What people are saying - Write a review
We haven't found any reviews in the usual places.
Other editions - View all
amusement band buffalo called camp CHAPTER Chippewa Christ Christian church civilization commenced conjurer corn Coteau des Prairies Dakota language Dakota mission DAKOTA SONGS dance death dians divinities drum enemy faith father feast fire friends G. H. Pond gods gospel Hazelwood heathen Hopkins horse Huggins hundred Indians Joseph Renville killed labor Lacquiparle Lake Lake Calhoun Lake Harriet learned living Lower Sioux Agency miles Minnesota Minnesota River missionaries Mississippi moccasins morning mysterious native night Ojibwas Oon-ktay'-he outbreak party prairie pray prison quiparle reached religion religious Renville Ridgley Riggs river Round Wind sabbath sacred Saint Paul scalp scalp-dance sick Simon sing skin smoke Snelling snow song Spirit station summer taken teepee tent things tion Traverse des Sioux village wakan war-path wife Williamson winter woman women wood worship Yellow Medicine young
Page 116 - When thou makest a dinner or a supper, call not thy friends, nor thy brethren, neither thy kinsmen, nor thy rich neighbours; lest they also bid thee again, and a recompense be made thee. But when thou makest a feast, call the poor, the maimed, the lame, the blind: and thou shalt be blessed; for they cannot recompense thee: for thou shalt be recompensed at the resurrection of the just.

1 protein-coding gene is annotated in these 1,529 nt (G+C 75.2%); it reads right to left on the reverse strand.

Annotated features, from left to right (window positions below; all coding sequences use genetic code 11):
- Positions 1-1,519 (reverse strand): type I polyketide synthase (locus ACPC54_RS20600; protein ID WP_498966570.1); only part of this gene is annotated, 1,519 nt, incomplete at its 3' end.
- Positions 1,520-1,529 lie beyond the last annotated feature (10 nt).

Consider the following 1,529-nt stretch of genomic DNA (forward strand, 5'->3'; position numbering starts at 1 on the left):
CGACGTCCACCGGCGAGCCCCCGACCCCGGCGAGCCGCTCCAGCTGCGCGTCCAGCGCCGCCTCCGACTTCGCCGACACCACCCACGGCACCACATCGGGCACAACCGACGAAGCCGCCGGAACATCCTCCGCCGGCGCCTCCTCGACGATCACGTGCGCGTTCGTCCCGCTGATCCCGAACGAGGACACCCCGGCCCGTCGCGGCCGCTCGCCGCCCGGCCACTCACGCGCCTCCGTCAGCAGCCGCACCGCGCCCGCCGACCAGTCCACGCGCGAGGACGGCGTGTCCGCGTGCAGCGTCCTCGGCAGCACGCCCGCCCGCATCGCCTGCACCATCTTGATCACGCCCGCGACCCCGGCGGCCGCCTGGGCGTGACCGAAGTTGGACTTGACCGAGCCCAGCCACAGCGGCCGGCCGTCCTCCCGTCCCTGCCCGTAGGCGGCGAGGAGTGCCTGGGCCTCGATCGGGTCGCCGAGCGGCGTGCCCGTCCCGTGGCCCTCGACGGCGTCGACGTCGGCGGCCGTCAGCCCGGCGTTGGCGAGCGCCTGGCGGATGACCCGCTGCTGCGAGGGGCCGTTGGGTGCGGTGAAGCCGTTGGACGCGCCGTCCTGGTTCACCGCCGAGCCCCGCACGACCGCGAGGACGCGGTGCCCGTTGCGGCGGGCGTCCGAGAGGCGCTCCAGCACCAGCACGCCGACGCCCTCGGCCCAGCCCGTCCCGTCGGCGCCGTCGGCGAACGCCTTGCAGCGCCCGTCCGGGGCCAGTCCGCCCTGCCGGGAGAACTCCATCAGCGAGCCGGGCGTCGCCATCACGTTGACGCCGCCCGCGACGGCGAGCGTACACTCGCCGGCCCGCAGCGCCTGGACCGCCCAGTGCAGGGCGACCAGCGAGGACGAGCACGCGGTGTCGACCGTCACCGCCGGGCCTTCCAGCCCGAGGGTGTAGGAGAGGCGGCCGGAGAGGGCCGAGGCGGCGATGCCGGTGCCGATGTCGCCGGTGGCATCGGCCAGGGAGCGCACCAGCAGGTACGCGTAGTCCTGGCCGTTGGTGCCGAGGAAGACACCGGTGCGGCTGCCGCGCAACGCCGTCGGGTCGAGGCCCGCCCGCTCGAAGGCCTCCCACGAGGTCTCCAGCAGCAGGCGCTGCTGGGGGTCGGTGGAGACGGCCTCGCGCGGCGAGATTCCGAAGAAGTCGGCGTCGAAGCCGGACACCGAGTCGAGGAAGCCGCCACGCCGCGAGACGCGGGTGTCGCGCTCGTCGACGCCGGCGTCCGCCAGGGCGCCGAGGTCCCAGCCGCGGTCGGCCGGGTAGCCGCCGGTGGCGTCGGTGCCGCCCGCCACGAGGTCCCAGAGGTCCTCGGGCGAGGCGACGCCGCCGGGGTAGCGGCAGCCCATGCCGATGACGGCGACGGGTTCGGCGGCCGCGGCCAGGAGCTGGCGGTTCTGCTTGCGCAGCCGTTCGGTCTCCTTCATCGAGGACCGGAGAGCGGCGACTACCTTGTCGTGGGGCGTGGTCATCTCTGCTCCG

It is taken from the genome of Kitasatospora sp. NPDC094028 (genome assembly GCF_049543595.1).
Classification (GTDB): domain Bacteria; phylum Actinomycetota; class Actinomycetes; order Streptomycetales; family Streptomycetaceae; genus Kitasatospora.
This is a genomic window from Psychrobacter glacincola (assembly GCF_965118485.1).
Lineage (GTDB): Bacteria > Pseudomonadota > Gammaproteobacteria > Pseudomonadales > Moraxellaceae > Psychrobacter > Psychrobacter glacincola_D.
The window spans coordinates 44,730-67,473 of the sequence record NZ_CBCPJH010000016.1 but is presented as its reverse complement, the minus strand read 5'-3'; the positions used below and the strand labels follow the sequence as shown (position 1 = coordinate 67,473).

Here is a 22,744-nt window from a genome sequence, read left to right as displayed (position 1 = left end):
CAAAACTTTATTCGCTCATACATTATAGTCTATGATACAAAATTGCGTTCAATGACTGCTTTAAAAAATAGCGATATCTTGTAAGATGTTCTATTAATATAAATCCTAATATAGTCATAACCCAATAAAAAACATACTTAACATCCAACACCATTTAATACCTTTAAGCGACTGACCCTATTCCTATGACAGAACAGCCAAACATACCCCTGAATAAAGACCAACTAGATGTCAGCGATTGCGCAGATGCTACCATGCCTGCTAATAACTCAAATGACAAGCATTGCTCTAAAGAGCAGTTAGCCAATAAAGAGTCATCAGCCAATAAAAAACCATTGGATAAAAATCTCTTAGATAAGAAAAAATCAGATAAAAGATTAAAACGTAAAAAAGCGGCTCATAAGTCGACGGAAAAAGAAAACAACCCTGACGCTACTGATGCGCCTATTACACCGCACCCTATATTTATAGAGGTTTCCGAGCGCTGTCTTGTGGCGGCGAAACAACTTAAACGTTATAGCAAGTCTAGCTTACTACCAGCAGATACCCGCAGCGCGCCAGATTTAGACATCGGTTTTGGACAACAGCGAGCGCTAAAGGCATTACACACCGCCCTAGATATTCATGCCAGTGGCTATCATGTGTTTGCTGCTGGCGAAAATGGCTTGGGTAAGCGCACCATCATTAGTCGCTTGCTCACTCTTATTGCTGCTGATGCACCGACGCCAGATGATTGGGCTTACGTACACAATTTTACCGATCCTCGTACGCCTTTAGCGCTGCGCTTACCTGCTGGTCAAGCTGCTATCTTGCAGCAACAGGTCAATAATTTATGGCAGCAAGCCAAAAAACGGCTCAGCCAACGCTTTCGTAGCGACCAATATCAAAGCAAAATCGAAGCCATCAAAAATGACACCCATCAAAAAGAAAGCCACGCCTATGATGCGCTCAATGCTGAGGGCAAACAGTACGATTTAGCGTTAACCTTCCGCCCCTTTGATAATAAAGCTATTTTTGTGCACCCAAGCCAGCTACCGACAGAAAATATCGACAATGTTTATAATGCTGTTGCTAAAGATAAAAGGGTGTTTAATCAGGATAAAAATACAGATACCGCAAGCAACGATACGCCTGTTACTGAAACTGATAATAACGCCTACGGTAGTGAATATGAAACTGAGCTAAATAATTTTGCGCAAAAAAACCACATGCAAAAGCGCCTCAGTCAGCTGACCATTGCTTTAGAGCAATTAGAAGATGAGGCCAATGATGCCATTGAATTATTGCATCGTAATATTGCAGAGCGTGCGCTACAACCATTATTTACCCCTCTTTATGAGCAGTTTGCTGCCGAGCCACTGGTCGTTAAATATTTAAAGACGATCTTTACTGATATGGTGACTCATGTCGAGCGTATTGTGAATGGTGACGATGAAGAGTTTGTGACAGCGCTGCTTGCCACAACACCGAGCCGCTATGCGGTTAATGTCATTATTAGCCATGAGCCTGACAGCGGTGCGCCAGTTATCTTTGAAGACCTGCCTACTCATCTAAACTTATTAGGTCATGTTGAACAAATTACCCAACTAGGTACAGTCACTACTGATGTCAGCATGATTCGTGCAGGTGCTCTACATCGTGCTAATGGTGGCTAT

Page 54 - Professing themselves to be wise, they became fools; and changed the glory of the uncorruptible God into an image made like to corruptible man, and to birds, and four-footed beasts, and creeping things.
Page 237 - Now I lay me down to sleep, I pray the Lord my soul to keep ; If I should die before I wake, I pray the Lord my soul to take ; And this I ask for Jesus
Page xxiv - Among civilized men war usually springs from a sense of injustice. The best possible way then to avoid war is to do no act of injustice. When we learn that the same rule holds good with Indians, the chief difficulty is removed. But it is said our wars with them have been almost constant. Have we been uniformly unjust? We answer unhesitatingly, yes.
Page xxiii - The result of the year's campaign satisfied all reasonable men that war with Indians was useless and expensive. Fifteen or twenty Indians had been killed, at an expense of more than a million dollars apiece, while hundreds of our soldiers had lost their lives, many of our border settlers had been butchered, and much property destroyed.
Page 60 - The multitude of healthy persons who wear out their strength by exhausting journeys and perpetual anxieties for health is very great, and the policy in which they indulge is exceedingly short-sighted.
Page 76 - Fillet of a fenny snake, In the cauldron boil and bake : Eye of newt, and toe of frog, Wool of bat, and tongue of dog...
Page 74 - ... His gods were no whit better than himself. Even when he borrows from Christianity the idea of a Supreme and Universal Spirit, his tendency is to reduce Him to a local habitation and a bodily shape ; and this tendency disappears only in tribes that have been long in contact with civilized white men. The primitive Indian, yielding his untutored homage to One All-pervading and Omnipotent Spirit, is a dream of poets, rhetoricians, and sentimentalists.